US sends USS Ronald Reagan to Korean peninsula in apparent show of force aimed at Kim Jong-un

The US is sending an aircraft carrier to South Korea this week to participate in its first joint training with Seoul’s warships in five years, in what is perceived to be a show of force against North Korea leader Kim Jong-un.

South Korean navy officials said on Monday that the USS Ronald Reagan aircraft carrier and its battle group will join the southeastern South Korean naval base on Friday for a combined training aimed at strengthening the military readiness of both the allies.

The military training between Seoul and Washington is also aimed to show “the firm resolve by the Korea-US alliance for the sake of peace and stability on the Korean Peninsula,” the navy said.

Officials in the US and South Korea said the upcoming deployment of the Reagan Carrier Strike Group in the region was a clear demonstration of the US security commitment, the joint statement added.

This is the first such joint drill with participation from a US aircraft carrier near the Korean peninsula in five years.

In 2017, the US sent three aircraft carriers including the Reagan for naval drills with South Korea after North Korea fired missiles in a test launch, the South Korean defence ministry said.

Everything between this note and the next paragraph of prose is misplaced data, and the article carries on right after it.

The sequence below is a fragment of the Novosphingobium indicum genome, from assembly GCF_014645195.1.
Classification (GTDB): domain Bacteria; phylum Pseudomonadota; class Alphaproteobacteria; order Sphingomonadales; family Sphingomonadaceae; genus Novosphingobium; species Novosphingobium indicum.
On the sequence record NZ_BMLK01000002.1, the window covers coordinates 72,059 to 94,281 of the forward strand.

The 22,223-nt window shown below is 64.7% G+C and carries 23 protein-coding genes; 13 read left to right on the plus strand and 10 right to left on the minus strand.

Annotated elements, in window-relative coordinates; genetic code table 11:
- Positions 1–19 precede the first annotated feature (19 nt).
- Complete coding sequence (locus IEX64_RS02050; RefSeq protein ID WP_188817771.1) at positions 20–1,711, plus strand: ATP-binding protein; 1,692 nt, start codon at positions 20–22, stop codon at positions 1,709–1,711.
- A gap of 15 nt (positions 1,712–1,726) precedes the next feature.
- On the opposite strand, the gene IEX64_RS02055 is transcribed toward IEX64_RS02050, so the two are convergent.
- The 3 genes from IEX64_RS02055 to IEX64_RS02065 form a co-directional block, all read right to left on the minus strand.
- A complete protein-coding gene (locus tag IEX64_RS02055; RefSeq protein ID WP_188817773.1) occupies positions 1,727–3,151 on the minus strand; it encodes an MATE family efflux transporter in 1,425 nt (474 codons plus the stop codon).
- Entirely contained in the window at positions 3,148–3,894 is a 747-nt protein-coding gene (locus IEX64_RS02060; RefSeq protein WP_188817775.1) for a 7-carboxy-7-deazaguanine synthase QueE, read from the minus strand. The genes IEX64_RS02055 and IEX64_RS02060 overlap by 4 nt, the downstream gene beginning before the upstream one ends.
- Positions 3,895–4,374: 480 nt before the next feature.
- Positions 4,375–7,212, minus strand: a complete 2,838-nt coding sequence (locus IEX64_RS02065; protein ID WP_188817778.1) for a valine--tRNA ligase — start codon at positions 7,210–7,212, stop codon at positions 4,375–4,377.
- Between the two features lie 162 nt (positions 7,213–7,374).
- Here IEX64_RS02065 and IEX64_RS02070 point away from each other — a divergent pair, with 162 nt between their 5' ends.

The USS Ronald Reagan Carrier Strike Group was initially supposed to come to Seoul on Thursday, but extreme weather conditions caused by a typhoon delayed its arrival to Friday, the South Korean navy said.

This also comes at a time North Korea has demonstrated its willingness to resort to nuclear weapons by clearing a new law which authorises preemptive use of nuclear weapons in certain conditions.

Passing the law earlier this month, Mr Kim said the move made North Korea’s nuclear status “irreversible” and barred denuclearisation talks, state media reported.

“The utmost significance of legislating nuclear weapons policy is to draw an irretrievable line so that there can be no bargaining over our nuclear weapons,” state media quoted Mr Kim as telling the assembly.

North Korea will never surrender the weapons even if the country faced 100 years of sanctions, said the hermit kingdom’s leader.

In response, senior US and South Korean officials held a meeting in Washington last week and said “any (North Korean) nuclear attack would be met with an overwhelming and decisive response”.

The US pointed to “its ironclad and unwavering commitment to draw on the full range of its military capabilities, including nuclear (one)” to provide extended deterrence to South Korea.

Pyongyang’s move sparked concern among the international community, with the US reiterating it was willing to initiate talks on denuclearisation and sanctions with North Korea without any hostility or preconditions.

Antonio Guterres, the secretary-general of the UN, said he was “deeply concerned” by the new law and reiterated calls for Pyongyang to return to denuclearisation talks, something experts have said the country will not do anytime soon, as was seen by the passing of the law by its rubber-stamp parliament.

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